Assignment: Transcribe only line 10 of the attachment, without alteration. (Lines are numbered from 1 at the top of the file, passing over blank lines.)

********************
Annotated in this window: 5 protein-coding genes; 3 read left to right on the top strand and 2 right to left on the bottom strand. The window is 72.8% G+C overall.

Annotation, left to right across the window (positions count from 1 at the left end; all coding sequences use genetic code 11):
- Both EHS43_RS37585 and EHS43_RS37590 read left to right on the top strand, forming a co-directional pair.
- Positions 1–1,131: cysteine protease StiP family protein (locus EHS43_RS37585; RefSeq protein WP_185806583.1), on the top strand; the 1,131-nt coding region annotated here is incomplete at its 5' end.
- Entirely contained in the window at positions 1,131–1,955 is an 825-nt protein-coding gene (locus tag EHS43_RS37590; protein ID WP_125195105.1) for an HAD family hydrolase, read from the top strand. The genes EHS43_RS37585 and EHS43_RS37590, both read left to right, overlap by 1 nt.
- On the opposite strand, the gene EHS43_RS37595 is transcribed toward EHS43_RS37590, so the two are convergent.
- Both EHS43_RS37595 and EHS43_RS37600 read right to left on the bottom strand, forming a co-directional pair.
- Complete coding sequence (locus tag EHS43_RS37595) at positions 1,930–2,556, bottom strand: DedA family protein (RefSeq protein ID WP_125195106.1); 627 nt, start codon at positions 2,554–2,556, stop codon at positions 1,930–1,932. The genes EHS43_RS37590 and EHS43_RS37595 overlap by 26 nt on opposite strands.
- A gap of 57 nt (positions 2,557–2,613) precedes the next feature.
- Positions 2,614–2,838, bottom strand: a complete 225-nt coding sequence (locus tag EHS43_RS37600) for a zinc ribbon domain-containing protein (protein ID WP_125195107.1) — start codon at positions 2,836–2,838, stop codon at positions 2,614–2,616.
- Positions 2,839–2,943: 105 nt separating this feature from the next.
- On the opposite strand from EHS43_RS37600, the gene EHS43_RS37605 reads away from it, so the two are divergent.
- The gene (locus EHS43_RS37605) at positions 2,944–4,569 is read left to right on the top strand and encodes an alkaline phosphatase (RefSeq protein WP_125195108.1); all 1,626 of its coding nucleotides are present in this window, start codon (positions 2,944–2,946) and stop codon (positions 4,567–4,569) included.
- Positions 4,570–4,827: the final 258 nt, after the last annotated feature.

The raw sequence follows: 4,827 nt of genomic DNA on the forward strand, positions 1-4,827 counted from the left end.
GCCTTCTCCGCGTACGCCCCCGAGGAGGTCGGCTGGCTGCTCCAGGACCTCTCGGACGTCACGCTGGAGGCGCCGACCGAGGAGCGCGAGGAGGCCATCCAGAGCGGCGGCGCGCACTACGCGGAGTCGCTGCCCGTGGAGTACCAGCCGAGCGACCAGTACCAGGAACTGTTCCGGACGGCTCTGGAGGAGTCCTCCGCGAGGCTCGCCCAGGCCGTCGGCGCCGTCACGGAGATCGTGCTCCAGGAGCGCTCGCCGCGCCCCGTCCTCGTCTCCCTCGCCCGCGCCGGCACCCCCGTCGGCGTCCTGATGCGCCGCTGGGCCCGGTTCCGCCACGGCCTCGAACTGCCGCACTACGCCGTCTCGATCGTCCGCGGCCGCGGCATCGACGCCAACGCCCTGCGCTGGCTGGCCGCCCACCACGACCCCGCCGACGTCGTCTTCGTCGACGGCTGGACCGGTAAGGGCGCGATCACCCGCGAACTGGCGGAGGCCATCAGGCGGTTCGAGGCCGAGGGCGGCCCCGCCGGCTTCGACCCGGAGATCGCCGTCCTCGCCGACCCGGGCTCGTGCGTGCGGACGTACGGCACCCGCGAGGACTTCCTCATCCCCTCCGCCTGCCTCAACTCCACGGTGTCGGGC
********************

- Positions 2,614–2,838, bottom strand: a complete 225-nt coding sequence (locus tag EHS43_RS37600) for a zinc ribbon domain-containing protein (protein ID WP_125195107.1) — start codon at positions 2,836–2,838, stop codon at positions 2,614–2,616.